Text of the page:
Self Body Image as an (F)FA

Discussion in 'FA/FFA forum' started by squeezablysoft, Jul 8, 2018.

  1. Jul 8, 2018 #1

    squeezablysoft

    squeezablysoft

    squeezablysoft

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    *TRIGGER WARNING for body image issues and disordered eating.*

    So I've lost like 30 pounds in the past year, not my idea, and I have crazy mixed feelings about it. As a person who thinks fat is beautiful and cute and comforting and just all around awesome, I hate it. I feel less sexy and not at home in my body, like I've suddenly been dropped into one of those minimalist industrial houses that's all glass and metal and concrete without a scrap of anything soft or colorful anywhere, wondering how the yuppie who belongs here is enjoying their new life in my "old home" full of soft surfaces and thick, plush carpets and upholstery and an atmosphere of warmth and comfort. I mean sure, it might have seemed tasteless to some ppl or "reminded them of their grandma", but it was cozy and homey to me. That's the side of me that loves every new pound and roll when I'm gaining, the side that pushes me to eat everything I want and even a little bit more because she gets off on gluttony and the thought of the number on the scale going upupup. She is dangerous because fat is never fat enough for her and things like immobility and heart attacks are the stuff of her daydreams rather than her nightmares.

    But this other side of me isn't totally hating it. The side of me that bases my self esteem on what other ppl think of me is loving it except for the fact that I'm still not really thin. That side of me is happy I'm not considered obese anymore, but she fantasizes about how much more everyone will love me when I'm not even overweight anymore, when I'm "a normal healthy weight" by bmi standards. And then thinks Hmm, what if I could actually become underweight, why I bet everyone would just die of jealousy if you could count all my ribs and I wore a size 00 just like a supermodel! This side pushes me to go as long as I can without eating and count every calorie when I finally do because she gets off on being hungry and the thought of the number on the scale going downdowndown. She is the side everyone is praising right now, but she's dangerous too because thin is never thin enough for her and things like passing out from not eating and being hospitalized to save her from starving are the stuff of her daydreams not her nightmares.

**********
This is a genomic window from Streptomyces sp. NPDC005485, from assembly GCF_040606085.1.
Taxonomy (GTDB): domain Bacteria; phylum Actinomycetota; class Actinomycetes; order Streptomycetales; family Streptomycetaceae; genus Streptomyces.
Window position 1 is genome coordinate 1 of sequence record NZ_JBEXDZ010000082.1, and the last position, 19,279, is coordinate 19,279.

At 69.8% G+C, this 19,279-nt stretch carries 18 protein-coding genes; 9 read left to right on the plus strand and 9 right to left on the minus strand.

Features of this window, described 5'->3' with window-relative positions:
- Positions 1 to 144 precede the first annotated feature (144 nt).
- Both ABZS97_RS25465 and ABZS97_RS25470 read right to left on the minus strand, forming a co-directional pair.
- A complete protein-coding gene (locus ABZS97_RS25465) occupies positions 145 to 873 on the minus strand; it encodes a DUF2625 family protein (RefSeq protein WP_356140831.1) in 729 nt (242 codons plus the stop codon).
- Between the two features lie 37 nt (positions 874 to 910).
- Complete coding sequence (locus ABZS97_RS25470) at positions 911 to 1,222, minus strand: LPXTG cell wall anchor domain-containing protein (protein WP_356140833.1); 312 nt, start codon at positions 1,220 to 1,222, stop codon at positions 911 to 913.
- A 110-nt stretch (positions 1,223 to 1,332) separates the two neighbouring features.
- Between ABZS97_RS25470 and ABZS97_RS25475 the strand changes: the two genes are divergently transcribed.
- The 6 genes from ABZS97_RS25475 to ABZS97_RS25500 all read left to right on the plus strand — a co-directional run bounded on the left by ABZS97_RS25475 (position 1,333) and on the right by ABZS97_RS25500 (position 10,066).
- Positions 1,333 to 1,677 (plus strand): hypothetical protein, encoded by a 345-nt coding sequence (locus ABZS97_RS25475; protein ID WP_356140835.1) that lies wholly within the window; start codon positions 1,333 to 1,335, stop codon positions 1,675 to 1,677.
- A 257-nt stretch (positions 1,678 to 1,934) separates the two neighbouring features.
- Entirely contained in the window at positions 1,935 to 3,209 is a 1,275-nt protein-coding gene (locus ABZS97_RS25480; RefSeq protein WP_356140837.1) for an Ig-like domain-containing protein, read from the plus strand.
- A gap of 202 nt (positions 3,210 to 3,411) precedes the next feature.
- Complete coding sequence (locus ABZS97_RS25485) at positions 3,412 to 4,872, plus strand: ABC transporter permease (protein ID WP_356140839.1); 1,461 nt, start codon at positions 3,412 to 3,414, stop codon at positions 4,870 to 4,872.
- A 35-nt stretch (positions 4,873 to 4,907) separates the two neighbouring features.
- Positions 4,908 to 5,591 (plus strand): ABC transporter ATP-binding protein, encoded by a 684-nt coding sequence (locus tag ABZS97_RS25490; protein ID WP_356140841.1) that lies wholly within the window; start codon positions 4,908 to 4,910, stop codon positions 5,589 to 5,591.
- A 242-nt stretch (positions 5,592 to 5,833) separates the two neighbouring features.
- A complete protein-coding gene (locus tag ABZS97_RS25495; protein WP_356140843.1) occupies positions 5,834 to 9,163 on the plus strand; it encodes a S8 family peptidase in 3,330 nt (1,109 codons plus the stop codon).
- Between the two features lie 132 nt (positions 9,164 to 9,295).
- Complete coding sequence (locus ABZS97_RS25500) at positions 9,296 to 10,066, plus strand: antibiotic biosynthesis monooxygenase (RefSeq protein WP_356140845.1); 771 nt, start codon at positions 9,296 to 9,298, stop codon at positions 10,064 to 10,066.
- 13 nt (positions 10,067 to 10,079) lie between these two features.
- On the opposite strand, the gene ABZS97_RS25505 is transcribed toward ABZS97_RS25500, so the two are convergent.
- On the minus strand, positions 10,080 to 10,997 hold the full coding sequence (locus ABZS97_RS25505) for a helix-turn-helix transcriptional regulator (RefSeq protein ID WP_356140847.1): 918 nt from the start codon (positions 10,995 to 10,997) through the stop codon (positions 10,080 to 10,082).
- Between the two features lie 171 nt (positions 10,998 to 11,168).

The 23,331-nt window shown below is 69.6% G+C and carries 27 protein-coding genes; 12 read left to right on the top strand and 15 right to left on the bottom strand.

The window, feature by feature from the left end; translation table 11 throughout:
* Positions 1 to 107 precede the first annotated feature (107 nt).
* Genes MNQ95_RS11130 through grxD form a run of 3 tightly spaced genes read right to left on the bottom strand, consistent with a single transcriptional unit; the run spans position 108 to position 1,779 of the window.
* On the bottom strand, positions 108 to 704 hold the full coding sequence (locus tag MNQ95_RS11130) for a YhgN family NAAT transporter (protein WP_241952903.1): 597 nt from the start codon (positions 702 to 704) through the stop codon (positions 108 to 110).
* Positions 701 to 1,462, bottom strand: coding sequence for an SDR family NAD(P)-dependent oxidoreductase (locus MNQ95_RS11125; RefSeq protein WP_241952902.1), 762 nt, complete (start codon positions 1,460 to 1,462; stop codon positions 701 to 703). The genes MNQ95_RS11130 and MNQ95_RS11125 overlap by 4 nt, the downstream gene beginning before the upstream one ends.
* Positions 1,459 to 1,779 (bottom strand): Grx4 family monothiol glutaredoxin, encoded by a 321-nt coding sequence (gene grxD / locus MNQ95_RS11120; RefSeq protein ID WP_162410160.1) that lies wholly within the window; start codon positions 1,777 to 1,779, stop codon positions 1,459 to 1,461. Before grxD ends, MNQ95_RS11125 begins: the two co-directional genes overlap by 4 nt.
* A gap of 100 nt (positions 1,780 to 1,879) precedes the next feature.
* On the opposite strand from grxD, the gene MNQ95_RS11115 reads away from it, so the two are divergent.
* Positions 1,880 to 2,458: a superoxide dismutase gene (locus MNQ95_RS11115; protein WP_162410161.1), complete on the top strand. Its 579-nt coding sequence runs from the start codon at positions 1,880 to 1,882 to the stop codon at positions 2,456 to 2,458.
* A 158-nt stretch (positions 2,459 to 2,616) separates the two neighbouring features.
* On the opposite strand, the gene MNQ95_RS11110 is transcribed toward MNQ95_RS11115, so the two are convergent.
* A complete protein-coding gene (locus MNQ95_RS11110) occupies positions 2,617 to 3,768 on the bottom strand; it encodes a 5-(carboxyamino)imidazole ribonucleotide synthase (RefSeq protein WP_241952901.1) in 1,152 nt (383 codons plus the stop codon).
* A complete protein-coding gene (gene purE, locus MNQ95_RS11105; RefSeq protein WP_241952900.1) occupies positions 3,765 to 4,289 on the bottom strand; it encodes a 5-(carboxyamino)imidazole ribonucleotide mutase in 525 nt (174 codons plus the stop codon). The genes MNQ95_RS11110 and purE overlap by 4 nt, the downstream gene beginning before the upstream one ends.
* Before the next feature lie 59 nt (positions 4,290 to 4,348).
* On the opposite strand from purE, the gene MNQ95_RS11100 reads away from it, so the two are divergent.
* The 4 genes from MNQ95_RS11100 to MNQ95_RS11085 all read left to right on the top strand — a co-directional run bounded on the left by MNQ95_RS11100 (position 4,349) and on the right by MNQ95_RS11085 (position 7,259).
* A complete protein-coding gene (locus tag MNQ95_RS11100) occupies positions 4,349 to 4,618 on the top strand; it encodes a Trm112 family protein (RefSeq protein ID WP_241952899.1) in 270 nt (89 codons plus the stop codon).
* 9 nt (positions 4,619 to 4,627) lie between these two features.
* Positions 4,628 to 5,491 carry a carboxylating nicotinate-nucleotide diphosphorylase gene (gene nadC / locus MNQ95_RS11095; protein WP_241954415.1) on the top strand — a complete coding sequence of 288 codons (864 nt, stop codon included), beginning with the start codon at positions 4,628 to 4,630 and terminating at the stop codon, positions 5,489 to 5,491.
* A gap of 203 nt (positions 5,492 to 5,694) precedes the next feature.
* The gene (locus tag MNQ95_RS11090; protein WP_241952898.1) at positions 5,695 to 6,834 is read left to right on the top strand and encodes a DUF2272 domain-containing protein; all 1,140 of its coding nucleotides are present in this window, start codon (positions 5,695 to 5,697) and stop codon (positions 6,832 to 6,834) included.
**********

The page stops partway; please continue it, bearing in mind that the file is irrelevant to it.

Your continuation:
I know not all FAs actually have a desire to be fat themselves and among those that do not all have succumbed to the cultural pressure to diet and be thin, but for me it's tough being stuck between the two extremes. It's like the only place I can't be satisfied with myself is the one place I SHOULD BE, when I'm at "a normal healthy weight", but for me it's more like an unhappy medium. Just wondering if I'm alone in this?
     
  2. Jul 8, 2018 #2

    loopytheone

    loopytheone

    loopytheone

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    No, you aren't alone in that. A lot of (F)FAs I've met actually struggle with eating disorders.

    I'm not going to be able to really contribute to this or offer any advice as I can't really cope with talks about eating disorders, but I wanted you to know you aren't alone.
     
    squeezablysoft and bayone like this.
  3. Jul 11, 2018 #3

    TwoSwords

    TwoSwords

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    I've never really had this issue. I have situations where I'll wrestle with the facts, to try to determine the strength of weakness of specific arguments made against fatness (usually pretty weak,) but I'm a confident individualist; especially with regard to the issue of weight.

    I do, however, sympathize with your first paragraph, and am in a near-constant struggle to keep from losing any more weight.
     
  4. Jul 11, 2018 #4

    LifelongFA

    LifelongFA

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    Almost every large woman I have gotten to know well over the past 25 years has ended up with some kind of eating disorder. The majority of these issues stem from dieting attempts. Many of these issues and diets developed during childhood and teen years often from a parent - some well intentioned - many not so much. Others did it to try to attract or keep a man during their 20s. Others did not have issues until after having children. The last round includes those who had WLS but eventually gained weight back. In the end, while most of these women had some sort of seminal moment where they stopped dieting and starting living, it did not occur until a significant amount of physical and emotional damage had already occurred. Metabolisms and self-perceptions are hard to reset after decades of abuse.
     

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